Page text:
Whether you believe it’s a matter of choice or genetics or a combination of both, addiction affects us all. It is a disease, and it doesn’t discriminate among us. Addiction has touched each of our lives in one way or another. Some of us have deeply personal experiences, but all of us come face to face with addiction and the havoc it brings on a regular basis by nature of what we have chosen to do.
As I write this I’m still in the honeymoon phase of my TCDLA presidency. I’m on the beach at The Pearl resort on South Padre Island, with friends and family, attending our TCDLA Members Trip. This even includes our CDLP seminar—Upholding Justice One Client at a Time—the Board of Directors orientation for TCDLA, the Criminal Defense Lawyers Project (CDLP), and our foundation, the Texas Criminal Defense Lawyers Education Institute (TCDLEI). It’s a reunion with TCDLA family and friends I have known for years, and an opportunity to meet newer members of TCDLA and their families.
What Apache Medellin originally wanted was Necho Solis’ left eye. He wanted to make a ring out of it. It took some time to for his fellow gang members to convince him that it was going to be very hard to sell Necho’s death as a suicide if his left eye was missing.
TCDLA Associate Director Courtney Stamper passed along some information that, he says, “may sound a little simple but it created some issues for the State in a trial I was in last week.” He said to make sure prosecution has a proper chain of custody for a gun, and that the document trail is in good shape.
On May 10, 2016, a panel of the United States Court of Appeals for the Tenth Circuit held that a defendant faced some danger of self-incrimination if he was required to answer mandatory questions during a sex offender history polygraph; and, the government’s threat to seek revocation of the defendant’s supervised release constituted an unconstitutional compulsion to submit to such a polygraph under the Fifth Amendment. [The panel: Circuit Judges Briscoe, Seymour, and Lucero (opinion by Seymour)] United States v.
You reviewed the probable cause and interviewed your new client after receiving the court-appointment order. Prior to meeting the client, perhaps, you received a call from his mother, who shared some facts and issues related to her son’s case. As you return from the county jail, your head is now muddled with facts, arguments, theories, and things to do. The client’s case is your responsibility now. From the jumble of information collected during intake, how do you set about finding the most powerful case for your new client?
It’s nice to be needed. And given the overall changes in the world around us, criminal defense lawyers are needed more than ever. We provide balance to an often seemingly imbalanced system—and hope, reassurance, and when it goes best, rescue to those whom we serve. We are the ones who consistently challenge the status quo. We are the ones who are unafraid to be in the minority.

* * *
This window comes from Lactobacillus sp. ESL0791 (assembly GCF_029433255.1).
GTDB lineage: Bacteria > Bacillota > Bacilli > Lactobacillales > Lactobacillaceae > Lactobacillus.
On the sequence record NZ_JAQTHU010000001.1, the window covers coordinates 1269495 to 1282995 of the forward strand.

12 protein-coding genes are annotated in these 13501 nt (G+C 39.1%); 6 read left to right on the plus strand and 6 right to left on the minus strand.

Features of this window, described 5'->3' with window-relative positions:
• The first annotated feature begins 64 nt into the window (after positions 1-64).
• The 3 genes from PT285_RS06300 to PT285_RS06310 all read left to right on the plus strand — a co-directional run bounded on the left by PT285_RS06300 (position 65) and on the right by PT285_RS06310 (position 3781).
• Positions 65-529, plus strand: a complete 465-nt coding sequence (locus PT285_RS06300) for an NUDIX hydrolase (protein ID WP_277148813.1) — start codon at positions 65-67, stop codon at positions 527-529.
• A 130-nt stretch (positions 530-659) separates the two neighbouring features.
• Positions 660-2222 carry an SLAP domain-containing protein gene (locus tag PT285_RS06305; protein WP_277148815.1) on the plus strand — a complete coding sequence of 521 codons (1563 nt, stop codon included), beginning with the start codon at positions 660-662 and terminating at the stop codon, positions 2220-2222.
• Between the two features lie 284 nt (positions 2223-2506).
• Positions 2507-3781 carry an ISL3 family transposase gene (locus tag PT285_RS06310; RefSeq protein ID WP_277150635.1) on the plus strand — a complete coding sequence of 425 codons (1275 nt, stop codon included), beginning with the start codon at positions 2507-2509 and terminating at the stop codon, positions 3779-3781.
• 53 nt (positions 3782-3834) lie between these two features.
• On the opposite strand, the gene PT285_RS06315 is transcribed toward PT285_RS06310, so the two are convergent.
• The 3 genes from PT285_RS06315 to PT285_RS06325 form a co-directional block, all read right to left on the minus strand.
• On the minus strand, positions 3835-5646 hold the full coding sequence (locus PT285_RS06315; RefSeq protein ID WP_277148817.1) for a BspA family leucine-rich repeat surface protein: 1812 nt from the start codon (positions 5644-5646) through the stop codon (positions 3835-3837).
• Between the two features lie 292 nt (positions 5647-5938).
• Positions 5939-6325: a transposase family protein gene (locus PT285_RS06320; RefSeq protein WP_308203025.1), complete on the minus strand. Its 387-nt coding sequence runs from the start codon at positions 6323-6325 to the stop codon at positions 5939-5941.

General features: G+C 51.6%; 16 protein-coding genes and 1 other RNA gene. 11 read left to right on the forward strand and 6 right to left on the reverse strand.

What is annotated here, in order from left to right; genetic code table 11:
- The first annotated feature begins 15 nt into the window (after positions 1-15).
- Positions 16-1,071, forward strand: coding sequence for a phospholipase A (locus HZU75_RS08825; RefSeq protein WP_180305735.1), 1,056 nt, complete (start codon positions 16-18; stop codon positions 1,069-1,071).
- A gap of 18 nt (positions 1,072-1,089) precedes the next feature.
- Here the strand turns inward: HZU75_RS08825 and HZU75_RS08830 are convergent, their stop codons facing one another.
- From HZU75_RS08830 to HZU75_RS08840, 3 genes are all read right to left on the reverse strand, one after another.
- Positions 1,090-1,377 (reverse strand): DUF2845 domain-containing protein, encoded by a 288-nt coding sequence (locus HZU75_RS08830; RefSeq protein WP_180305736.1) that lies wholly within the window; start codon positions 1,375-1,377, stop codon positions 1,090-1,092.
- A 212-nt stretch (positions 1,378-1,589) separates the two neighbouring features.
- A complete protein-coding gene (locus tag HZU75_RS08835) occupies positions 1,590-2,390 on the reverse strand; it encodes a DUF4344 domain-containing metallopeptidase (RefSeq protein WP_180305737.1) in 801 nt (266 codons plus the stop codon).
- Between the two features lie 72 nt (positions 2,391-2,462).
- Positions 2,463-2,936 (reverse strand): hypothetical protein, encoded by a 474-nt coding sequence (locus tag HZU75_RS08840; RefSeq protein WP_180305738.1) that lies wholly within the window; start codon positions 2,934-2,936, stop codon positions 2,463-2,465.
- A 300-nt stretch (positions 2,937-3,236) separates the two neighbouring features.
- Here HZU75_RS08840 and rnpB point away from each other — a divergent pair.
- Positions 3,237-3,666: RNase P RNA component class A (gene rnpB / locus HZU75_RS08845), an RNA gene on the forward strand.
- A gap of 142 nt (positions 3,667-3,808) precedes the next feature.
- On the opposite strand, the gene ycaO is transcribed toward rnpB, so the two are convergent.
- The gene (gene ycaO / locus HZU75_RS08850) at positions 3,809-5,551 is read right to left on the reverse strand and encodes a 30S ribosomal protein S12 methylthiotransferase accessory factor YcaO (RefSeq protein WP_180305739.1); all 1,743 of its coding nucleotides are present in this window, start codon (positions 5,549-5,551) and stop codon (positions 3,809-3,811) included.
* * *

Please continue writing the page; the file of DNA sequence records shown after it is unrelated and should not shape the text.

Special thank to Deandra Grant (Dallas), Larry Boyd (Dallas), and Abe Factor (Fort Worth), our course directors for our 9th Annual DWI Defense Project held in Arlington in May. Thanks to them and our speakers, we had an outstanding line of presentations on DWI defense. We encourage our members to attend our DWI CLE.
We have a great line up of DWI CLE in the coming months. Please join us for these quality DWI seminars:
I am excited and humbled to take the reins of leadership as President of TCDLA—thanks to Sam Bassett for a great year! We are the statewide criminal defense lawyers’ professional association in the State of Texas. We are 3,100 members strong. We are the voice for the defense in both word and deed. I thank each and every one of you for your membership, and for your support for our TCDLA.
27 | Expediting Production of DWI Audio/Video Recordings Even Where Charges Have Not Been Filed - By Gary Trichter & Ed McClees
33 | WE Are UNLESS - By Rick Oliver
37 | Tribal Wars and Jail House Suicide - By Judge Wayne Patrick Priest
7 | President's Message
We’ve all been there. You’re set for trial, you get the State’s witness list, and a name seems vaguely familiar... and uh-oh, you’ve represented one of the witnesses before. And now the state intends to call him as a witness at trial, to testify against your current client.
There is a blithe irony in our honoring Buck for his 200th article for this publication—a man of few words for having expressed literally thousands of them. In fact, if you know Buck, you’ve likely had entire conversations when he used only three: “Never Quit. Never.”
Buck calls that phrase his “mantra,” and it is profoundly self-expository. In fact, it is its speaker in sum.
In October 1986 the U.S. president was Reagan, Thatcher was UK Prime Minister, and Gorbachev was in power in Russia. The Berlin Wall yet divided East and West Germany. “Magnum PI” was the most popular TV show, the Mets won the 1986 World Series.
This column is about Robert C. Nalley, a Maryland state judge who committed a federal criminal offense in a courtroom where he was hearing pre-trial matters before jury selection began. You will see in real time what the judge does and how it impacted the defendant, Delvon King-Ali, who was standing before him: